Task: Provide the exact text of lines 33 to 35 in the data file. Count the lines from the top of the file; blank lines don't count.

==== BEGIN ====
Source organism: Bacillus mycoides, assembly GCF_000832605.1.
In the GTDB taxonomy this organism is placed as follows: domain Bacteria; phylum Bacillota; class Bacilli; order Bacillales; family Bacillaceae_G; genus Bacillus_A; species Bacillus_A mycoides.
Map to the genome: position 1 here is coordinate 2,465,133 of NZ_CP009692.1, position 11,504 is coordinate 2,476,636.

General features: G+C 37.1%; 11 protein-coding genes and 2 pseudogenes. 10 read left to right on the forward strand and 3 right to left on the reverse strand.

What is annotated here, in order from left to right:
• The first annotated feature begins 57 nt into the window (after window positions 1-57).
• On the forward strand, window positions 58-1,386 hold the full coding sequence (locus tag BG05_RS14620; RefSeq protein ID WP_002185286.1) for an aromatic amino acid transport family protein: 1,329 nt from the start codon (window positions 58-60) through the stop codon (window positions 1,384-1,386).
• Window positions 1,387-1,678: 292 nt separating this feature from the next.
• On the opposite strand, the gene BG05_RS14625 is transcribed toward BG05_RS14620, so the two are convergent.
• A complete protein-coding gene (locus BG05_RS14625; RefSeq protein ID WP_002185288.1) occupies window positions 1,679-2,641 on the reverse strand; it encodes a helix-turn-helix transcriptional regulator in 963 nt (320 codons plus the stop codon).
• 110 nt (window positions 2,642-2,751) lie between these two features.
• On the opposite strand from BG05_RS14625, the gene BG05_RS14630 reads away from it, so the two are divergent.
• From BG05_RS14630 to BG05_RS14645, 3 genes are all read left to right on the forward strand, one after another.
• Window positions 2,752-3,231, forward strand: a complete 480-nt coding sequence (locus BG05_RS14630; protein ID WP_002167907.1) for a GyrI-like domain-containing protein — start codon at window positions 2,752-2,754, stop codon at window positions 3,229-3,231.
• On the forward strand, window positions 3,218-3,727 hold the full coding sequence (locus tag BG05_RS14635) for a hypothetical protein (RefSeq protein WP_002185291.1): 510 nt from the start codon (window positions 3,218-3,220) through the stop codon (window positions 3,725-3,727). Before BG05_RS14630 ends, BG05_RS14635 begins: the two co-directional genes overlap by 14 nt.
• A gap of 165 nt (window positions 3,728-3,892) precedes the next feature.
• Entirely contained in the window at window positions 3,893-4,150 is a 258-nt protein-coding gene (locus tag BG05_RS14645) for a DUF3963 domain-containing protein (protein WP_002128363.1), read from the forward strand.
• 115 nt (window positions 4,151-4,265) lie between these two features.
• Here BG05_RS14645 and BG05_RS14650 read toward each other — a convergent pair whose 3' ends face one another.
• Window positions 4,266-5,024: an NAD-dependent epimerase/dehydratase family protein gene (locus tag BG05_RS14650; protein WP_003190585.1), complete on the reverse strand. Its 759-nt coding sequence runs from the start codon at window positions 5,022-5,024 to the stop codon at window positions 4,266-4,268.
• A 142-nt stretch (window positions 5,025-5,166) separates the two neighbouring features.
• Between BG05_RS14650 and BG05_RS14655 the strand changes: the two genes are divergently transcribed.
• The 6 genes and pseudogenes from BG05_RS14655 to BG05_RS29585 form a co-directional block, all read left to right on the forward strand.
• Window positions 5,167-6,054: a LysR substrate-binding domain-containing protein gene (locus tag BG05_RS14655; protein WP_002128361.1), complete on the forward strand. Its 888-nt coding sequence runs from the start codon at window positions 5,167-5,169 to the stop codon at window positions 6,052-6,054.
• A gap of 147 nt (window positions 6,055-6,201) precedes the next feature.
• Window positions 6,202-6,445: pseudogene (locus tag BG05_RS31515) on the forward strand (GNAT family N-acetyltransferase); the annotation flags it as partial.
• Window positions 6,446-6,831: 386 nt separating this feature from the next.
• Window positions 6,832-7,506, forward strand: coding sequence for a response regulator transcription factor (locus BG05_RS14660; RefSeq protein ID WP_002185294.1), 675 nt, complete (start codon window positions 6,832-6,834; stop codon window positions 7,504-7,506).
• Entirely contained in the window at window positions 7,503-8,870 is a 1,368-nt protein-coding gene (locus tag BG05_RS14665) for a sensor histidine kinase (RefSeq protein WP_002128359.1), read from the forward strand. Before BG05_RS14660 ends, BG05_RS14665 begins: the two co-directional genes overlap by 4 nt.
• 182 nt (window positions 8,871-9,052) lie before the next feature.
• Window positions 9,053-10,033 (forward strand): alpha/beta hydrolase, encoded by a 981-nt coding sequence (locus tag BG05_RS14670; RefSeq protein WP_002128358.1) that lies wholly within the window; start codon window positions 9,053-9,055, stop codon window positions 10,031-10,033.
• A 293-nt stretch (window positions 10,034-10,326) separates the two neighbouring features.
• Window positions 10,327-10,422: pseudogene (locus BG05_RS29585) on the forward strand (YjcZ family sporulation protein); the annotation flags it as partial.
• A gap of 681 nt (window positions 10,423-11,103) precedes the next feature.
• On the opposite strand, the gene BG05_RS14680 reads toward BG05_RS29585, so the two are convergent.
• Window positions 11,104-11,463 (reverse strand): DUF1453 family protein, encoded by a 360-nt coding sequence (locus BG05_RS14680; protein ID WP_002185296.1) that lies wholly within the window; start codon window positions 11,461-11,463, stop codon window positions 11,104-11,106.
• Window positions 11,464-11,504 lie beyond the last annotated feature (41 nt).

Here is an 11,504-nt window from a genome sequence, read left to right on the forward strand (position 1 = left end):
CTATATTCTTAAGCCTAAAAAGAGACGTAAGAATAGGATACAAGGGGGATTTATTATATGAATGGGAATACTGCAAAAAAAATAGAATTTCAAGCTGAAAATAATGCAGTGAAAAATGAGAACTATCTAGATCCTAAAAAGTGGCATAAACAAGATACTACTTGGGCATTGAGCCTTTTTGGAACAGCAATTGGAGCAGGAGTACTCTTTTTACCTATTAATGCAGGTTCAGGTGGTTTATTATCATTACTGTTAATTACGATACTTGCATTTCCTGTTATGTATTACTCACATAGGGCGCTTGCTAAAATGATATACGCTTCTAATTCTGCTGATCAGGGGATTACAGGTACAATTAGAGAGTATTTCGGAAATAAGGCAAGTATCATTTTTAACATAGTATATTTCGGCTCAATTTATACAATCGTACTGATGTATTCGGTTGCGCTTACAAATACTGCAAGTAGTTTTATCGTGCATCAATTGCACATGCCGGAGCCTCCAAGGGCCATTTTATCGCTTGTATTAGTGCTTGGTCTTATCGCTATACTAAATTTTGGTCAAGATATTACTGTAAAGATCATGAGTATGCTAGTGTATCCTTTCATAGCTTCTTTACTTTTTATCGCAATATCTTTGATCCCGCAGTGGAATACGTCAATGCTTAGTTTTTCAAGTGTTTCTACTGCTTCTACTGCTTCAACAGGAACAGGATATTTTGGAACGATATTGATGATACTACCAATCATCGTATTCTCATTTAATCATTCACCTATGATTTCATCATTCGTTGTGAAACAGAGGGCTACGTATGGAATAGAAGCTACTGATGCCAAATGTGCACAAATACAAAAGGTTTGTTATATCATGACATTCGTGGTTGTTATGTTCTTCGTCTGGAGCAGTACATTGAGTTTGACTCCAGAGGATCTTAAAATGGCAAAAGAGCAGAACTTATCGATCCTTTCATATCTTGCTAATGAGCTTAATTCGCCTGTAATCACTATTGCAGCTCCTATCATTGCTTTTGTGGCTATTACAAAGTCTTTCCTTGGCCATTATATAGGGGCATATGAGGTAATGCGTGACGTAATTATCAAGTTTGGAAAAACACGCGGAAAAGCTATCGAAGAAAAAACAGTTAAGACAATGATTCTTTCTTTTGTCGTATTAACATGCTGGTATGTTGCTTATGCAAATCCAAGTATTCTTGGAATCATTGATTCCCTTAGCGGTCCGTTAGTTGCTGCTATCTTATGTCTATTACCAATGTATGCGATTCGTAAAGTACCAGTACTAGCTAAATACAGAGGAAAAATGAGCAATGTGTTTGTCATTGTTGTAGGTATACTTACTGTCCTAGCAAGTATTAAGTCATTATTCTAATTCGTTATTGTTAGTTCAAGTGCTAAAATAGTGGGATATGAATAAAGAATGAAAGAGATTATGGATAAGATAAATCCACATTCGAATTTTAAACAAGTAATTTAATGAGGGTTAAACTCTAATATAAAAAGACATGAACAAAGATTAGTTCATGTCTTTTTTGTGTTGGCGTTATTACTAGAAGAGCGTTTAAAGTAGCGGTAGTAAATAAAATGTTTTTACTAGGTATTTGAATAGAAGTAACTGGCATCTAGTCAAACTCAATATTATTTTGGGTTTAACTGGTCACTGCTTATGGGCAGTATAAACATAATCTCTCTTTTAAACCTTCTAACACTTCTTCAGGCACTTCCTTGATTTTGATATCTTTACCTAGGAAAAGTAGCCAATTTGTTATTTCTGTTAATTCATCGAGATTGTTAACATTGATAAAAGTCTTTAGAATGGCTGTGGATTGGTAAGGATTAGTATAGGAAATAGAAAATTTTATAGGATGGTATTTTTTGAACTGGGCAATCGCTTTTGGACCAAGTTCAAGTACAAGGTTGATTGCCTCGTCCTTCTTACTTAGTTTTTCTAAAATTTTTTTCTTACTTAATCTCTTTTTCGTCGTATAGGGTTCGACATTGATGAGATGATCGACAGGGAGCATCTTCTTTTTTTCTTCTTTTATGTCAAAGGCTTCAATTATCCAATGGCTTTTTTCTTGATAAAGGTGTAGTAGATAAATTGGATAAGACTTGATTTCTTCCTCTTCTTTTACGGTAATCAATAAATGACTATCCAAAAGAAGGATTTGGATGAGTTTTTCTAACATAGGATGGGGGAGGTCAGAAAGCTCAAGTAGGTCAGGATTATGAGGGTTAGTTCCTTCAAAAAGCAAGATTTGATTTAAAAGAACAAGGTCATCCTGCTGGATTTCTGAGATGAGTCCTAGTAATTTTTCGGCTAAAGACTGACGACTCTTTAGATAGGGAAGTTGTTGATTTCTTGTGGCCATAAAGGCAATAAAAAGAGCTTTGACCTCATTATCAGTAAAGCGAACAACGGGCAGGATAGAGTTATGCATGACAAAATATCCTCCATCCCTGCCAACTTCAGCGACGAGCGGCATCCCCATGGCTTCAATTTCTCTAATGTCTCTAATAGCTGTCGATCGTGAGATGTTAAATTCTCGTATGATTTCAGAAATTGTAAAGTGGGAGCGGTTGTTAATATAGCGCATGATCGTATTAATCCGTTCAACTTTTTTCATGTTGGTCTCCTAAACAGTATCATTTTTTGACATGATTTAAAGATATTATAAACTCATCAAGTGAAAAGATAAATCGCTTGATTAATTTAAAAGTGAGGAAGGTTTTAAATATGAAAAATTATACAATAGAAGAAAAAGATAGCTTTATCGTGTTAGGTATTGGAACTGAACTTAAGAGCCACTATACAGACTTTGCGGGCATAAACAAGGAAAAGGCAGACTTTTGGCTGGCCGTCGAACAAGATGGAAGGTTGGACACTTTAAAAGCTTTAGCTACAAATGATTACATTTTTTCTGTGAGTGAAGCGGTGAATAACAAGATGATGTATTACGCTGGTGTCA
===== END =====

• Window positions 10,327-10,422: pseudogene (locus BG05_RS29585) on the forward strand (YjcZ family sporulation protein); the annotation flags it as partial.
• A gap of 681 nt (window positions 10,423-11,103) precedes the next feature.
• On the opposite strand, the gene BG05_RS14680 reads toward BG05_RS29585, so the two are convergent.